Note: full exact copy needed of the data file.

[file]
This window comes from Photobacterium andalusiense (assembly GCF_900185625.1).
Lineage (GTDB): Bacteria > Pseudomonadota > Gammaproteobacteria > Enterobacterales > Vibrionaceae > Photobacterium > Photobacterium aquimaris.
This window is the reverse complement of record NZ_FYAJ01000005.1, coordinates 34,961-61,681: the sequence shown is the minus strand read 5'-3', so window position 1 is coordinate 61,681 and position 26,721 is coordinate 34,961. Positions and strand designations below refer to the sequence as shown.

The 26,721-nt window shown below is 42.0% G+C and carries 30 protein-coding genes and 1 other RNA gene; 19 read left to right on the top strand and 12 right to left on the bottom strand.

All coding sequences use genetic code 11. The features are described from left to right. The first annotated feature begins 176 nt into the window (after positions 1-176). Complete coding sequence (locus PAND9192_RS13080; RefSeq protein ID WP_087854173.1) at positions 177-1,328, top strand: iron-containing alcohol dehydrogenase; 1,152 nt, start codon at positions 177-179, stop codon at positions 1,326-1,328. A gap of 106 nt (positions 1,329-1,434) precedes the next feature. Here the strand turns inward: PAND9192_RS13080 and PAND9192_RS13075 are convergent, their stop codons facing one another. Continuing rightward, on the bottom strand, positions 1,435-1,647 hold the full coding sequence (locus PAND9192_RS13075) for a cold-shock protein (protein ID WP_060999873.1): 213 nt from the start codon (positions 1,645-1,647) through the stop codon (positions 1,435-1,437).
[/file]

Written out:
This window comes from Photobacterium andalusiense (assembly GCF_900185625.1).
Lineage (GTDB): Bacteria > Pseudomonadota > Gammaproteobacteria > Enterobacterales > Vibrionaceae > Photobacterium > Photobacterium aquimaris.
This window is the reverse complement of record NZ_FYAJ01000005.1, coordinates 34,961-61,681: the sequence shown is the minus strand read 5'-3', so window position 1 is coordinate 61,681 and position 26,721 is coordinate 34,961. Positions and strand designations below refer to the sequence as shown.

The 26,721-nt window shown below is 42.0% G+C and carries 30 protein-coding genes and 1 other RNA gene; 19 read left to right on the top strand and 12 right to left on the bottom strand.

All coding sequences use genetic code 11. The features are described from left to right. The first annotated feature begins 176 nt into the window (after positions 1-176). Complete coding sequence (locus PAND9192_RS13080; RefSeq protein ID WP_087854173.1) at positions 177-1,328, top strand: iron-containing alcohol dehydrogenase; 1,152 nt, start codon at positions 177-179, stop codon at positions 1,326-1,328. A gap of 106 nt (positions 1,329-1,434) precedes the next feature. Here the strand turns inward: PAND9192_RS13080 and PAND9192_RS13075 are convergent, their stop codons facing one another. Continuing rightward, on the bottom strand, positions 1,435-1,647 hold the full coding sequence (locus PAND9192_RS13075) for a cold-shock protein (protein ID WP_060999873.1): 213 nt from the start codon (positions 1,645-1,647) through the stop codon (positions 1,435-1,437).